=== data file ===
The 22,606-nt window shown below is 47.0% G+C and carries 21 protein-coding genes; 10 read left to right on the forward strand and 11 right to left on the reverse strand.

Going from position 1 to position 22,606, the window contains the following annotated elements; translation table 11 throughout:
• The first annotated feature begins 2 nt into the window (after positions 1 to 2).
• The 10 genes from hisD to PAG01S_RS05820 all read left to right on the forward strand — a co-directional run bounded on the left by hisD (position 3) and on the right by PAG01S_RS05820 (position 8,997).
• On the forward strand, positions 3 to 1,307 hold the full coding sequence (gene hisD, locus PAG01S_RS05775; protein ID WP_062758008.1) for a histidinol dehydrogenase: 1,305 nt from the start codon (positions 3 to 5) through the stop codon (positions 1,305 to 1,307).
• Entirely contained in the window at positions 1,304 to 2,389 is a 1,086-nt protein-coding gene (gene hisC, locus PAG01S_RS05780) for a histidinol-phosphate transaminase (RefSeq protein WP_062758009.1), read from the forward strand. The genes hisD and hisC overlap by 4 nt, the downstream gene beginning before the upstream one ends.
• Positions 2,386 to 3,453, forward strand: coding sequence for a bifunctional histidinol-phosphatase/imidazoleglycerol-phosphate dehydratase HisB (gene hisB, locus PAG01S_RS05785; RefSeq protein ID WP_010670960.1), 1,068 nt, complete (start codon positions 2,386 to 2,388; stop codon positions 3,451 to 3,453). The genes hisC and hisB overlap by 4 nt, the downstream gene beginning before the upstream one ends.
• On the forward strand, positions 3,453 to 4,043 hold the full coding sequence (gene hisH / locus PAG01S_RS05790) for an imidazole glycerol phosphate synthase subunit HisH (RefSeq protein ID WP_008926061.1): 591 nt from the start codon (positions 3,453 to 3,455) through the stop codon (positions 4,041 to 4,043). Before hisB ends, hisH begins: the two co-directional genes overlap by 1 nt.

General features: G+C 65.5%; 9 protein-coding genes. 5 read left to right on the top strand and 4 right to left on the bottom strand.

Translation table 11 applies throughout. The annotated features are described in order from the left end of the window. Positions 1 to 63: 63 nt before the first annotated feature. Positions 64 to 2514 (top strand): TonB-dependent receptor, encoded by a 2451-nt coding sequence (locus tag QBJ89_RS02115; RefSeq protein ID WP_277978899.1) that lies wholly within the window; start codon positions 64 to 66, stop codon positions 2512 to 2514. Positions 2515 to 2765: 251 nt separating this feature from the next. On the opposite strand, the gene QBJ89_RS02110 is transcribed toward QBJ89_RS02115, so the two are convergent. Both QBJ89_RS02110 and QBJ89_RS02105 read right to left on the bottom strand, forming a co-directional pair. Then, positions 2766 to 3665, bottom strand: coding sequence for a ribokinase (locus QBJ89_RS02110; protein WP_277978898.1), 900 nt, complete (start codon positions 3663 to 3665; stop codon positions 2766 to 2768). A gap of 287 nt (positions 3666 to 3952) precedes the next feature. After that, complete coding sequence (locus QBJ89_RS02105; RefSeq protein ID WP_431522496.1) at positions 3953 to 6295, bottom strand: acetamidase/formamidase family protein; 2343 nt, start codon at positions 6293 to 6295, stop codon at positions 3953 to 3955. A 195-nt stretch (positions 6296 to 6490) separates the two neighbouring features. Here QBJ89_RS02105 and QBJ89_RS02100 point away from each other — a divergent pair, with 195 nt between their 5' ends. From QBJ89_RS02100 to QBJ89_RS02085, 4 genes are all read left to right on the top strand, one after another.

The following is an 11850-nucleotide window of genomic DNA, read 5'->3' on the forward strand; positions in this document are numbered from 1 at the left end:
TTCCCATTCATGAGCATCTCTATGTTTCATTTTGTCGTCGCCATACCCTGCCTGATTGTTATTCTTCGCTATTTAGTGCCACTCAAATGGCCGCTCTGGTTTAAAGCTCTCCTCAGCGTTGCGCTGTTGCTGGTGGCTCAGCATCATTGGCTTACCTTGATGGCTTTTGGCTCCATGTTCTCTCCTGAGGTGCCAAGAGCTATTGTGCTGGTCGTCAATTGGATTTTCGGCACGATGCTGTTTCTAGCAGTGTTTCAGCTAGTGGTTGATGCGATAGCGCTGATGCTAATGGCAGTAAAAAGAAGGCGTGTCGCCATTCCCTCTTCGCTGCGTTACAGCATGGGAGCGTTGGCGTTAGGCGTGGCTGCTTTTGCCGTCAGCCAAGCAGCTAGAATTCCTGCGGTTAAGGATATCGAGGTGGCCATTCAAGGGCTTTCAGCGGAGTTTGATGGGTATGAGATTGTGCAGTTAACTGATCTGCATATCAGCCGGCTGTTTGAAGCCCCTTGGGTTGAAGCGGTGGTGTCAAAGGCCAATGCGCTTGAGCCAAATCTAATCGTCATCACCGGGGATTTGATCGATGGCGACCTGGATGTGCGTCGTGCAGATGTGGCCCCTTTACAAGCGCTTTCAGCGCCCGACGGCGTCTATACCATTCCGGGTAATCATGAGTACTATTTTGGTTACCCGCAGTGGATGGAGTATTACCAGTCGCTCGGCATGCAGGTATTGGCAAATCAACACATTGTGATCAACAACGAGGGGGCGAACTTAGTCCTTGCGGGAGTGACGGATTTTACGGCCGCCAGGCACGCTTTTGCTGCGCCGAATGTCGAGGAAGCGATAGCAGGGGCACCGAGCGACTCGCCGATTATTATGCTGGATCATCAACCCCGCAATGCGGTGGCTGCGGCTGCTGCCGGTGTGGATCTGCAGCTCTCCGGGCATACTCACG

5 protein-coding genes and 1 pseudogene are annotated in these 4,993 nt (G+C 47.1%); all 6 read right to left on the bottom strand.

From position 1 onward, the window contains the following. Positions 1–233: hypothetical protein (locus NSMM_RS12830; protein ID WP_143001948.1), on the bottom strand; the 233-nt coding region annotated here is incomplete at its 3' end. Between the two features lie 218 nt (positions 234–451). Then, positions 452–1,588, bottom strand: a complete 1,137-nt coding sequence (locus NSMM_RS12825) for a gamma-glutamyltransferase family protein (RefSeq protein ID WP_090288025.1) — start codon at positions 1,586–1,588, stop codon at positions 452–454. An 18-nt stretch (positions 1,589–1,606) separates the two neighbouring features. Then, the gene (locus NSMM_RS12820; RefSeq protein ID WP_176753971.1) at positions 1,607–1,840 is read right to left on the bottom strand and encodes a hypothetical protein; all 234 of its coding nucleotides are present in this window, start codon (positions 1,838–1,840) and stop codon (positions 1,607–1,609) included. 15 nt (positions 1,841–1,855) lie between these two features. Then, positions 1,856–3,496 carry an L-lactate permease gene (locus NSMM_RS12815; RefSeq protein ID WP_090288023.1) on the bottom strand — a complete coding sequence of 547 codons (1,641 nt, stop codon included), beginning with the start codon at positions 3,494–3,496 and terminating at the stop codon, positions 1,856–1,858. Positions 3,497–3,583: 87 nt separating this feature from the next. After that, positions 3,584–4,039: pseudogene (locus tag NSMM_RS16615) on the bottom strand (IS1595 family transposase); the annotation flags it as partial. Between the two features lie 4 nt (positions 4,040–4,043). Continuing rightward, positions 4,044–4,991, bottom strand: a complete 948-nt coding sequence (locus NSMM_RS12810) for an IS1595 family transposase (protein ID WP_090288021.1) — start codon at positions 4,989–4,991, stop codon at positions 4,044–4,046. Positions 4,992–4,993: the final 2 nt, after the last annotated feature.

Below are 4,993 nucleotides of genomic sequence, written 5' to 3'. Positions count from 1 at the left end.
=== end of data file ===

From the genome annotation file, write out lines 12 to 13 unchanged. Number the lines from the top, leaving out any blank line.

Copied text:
TTCCCATTCATGAGCATCTCTATGTTTCATTTTGTCGTCGCCATACCCTGCCTGATTGTTATTCTTCGCTATTTAGTGCCACTCAAATGGCCGCTCTGGTTTAAAGCTCTCCTCAGCGTTGCGCTGTTGCTGGTGGCTCAGCATCATTGGCTTACCTTGATGGCTTTTGGCTCCATGTTCTCTCCTGAGGTGCCAAGAGCTATTGTGCTGGTCGTCAATTGGATTTTCGGCACGATGCTGTTTCTAGCAGTGTTTCAGCTAGTGGTTGATGCGATAGCGCTGATGCTAATGGCAGTAAAAAGAAGGCGTGTCGCCATTCCCTCTTCGCTGCGTTACAGCATGGGAGCGTTGGCGTTAGGCGTGGCTGCTTTTGCCGTCAGCCAAGCAGCTAGAATTCCTGCGGTTAAGGATATCGAGGTGGCCATTCAAGGGCTTTCAGCGGAGTTTGATGGGTATGAGATTGTGCAGTTAACTGATCTGCATATCAGCCGGCTGTTTGAAGCCCCTTGGGTTGAAGCGGTGGTGTCAAAGGCCAATGCGCTTGAGCCAAATCTAATCGTCATCACCGGGGATTTGATCGATGGCGACCTGGATGTGCGTCGTGCAGATGTGGCCCCTTTACAAGCGCTTTCAGCGCCCGACGGCGTCTATACCATTCCGGGTAATCATGAGTACTATTTTGGTTACCCGCAGTGGATGGAGTATTACCAGTCGCTCGGCATGCAGGTATTGGCAAATCAACACATTGTGATCAACAACGAGGGGGCGAACTTAGTCCTTGCGGGAGTGACGGATTTTACGGCCGCCAGGCACGCTTTTGCTGCGCCGAATGTCGAGGAAGCGATAGCAGGGGCACCGAGCGACTCGCCGATTATTATGCTGGATCATCAACCCCGCAATGCGGTGGCTGCGGCTGCTGCCGGTGTGGATCTGCAGCTCTCCGGGCATACTCACG

5 protein-coding genes and 1 pseudogene are annotated in these 4,993 nt (G+C 47.1%); all 6 read right to left on the bottom strand.